Finally, at the end of Week 11 the students will submit a website which summarizes the findings from the module (market need, product science, product innovation, product performance data, manufacturing route, R&D team etc.). A module viva will be conducted in Week 12 to test the individual contribution to the new product design.
Transferrable skills: independence, professional skills
Working with an industrial mentor and an academic coach(es) the students will be required to function at a more professional level in terms of planning, meeting behaviours and delivery. Small teams of CDT students will work together to decide what information is needed, where they will access this (lectures, seminars, web, books, journals), the format and execution of research, as well as the final output.
|Delivery type||Number||Length hours||Student hours|
|Independent online learning hours||26.00|
|Private study hours||30.00|
|Total Contact hours||94.00|
|Total hours (100hr per 10 credits)||150.00|
Private studyStudents will be required to complete some independent learning to ensure that the project progresses during the intensive taught periods. This will include literature searching, critical analysis of formulation methods, interpretation of research data (performance testing), data collection for market opportunity and critical assessment of the patent literature. 30 hours of private study is required in preparation of the module viva.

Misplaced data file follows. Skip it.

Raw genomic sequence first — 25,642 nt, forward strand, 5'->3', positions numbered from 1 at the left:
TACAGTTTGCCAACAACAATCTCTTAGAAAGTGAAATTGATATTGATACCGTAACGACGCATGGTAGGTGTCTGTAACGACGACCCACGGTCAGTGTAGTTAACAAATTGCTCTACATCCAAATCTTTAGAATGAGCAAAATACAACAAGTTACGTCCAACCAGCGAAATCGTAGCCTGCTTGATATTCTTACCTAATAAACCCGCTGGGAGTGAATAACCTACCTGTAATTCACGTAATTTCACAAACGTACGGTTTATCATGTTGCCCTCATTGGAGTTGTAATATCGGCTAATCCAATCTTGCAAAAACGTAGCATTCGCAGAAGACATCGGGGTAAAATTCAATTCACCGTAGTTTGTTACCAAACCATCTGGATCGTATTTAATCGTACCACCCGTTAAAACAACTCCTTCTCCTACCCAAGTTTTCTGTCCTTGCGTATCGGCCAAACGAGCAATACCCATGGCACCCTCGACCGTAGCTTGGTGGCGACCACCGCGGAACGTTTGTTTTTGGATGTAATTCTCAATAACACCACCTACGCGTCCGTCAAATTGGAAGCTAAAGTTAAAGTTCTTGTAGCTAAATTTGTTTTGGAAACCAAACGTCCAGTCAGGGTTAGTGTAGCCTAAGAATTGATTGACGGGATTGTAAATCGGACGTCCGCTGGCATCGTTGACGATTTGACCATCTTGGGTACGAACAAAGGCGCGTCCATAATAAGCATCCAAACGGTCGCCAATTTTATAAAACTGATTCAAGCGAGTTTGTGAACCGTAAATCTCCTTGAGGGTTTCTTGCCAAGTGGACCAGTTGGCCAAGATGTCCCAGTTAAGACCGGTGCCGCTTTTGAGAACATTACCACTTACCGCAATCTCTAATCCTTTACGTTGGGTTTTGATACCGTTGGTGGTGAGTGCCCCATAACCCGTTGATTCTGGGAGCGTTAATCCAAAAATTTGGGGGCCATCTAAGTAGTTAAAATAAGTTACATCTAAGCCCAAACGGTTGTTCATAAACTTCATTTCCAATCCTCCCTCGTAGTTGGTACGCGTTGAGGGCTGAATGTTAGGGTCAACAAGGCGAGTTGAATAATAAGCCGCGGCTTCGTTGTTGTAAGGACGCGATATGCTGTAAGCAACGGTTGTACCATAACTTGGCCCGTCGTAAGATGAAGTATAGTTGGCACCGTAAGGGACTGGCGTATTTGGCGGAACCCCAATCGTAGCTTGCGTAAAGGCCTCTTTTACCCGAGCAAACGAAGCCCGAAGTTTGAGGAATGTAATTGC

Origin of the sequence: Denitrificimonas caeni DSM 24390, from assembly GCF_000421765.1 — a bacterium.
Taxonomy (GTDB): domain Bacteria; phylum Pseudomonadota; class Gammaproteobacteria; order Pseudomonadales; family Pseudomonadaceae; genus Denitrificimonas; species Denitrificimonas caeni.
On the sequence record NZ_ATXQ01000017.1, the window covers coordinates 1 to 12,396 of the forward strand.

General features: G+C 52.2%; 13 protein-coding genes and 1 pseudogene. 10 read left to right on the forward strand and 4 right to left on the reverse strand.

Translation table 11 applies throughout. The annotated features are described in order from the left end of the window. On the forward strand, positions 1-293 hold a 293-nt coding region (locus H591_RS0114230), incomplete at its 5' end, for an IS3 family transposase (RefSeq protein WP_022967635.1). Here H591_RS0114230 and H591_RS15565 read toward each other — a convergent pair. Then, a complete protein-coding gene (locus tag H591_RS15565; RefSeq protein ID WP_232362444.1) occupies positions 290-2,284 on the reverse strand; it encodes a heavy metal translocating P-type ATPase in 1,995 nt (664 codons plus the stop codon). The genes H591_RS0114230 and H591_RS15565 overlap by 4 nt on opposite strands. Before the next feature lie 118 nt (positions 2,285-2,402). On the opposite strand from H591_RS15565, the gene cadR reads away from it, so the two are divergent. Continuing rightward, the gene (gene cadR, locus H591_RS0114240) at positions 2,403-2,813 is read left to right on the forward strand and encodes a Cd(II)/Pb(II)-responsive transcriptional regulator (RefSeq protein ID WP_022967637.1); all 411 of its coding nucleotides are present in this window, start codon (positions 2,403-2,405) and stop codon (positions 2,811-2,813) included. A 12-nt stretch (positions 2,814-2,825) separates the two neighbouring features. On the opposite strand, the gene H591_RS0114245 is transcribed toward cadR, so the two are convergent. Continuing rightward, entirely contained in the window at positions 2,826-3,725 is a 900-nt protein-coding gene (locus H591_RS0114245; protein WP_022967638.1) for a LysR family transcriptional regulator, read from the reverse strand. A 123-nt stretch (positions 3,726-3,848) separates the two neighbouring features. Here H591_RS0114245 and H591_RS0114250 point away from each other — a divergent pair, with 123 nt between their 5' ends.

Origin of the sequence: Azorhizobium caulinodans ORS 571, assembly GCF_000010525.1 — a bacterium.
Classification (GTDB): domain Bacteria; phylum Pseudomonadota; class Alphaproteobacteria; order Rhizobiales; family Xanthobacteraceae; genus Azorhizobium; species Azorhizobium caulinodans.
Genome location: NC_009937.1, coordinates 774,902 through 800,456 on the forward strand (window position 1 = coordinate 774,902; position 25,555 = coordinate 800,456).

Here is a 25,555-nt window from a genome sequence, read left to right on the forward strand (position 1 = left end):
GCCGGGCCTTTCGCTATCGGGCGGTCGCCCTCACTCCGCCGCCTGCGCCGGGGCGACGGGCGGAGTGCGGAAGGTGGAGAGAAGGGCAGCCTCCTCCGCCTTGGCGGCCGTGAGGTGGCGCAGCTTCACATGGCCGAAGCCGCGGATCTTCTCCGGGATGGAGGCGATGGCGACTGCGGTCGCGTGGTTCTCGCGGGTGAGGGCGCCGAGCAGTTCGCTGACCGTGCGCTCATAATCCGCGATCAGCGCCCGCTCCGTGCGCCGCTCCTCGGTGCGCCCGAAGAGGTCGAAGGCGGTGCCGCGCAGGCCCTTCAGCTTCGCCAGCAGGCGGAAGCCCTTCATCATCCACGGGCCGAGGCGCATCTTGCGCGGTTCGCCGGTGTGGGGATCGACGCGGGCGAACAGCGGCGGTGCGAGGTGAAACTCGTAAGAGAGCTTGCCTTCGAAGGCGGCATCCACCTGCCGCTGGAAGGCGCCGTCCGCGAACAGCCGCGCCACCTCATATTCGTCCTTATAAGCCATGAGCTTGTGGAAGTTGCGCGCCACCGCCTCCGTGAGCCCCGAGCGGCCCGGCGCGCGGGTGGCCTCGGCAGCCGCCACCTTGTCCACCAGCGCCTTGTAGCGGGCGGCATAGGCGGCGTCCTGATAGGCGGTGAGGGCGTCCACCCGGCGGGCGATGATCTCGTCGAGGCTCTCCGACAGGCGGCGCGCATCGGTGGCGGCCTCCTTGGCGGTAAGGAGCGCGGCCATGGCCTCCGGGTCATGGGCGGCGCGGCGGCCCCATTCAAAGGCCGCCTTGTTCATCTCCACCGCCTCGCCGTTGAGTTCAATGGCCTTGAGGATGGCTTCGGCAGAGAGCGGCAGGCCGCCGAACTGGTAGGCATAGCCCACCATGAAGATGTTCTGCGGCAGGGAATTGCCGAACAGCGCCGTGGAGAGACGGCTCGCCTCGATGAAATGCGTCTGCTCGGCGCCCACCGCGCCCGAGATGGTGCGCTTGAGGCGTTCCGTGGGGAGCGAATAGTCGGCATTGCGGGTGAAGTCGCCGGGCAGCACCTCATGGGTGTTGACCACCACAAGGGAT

Opportunities for Formative FeedbackWorking with an academic coach and industrial mentor, small teams of CDT students will report weekly (supervisory meetings) to discuss what information is needed, where they will access this (lectures/seminars/web/books/journals) and plan work (design and experimental) required to support their new particulate product design. Progress will be monitored during these meetings. The conclusion of each meeting will require students to agree a set of deliverables for the start of the following meeting. These meetings will be minuted by the students. The VLE diary provides a monitoring tool across the programme and will be discussed at quarterly meetings with senior CDT staff.
Methods of assessment
|Assessment type||Notes||% of formal assessment|
|Tutorial Performance||Supervisory assessment||10.00|
|Total percentage (Assessment Coursework)||100.00|
Normally resits will be assessed by the same methodology as the first attempt, unless otherwise stated
Reading listThere is no reading list for this module
Last updated: 23/03/2016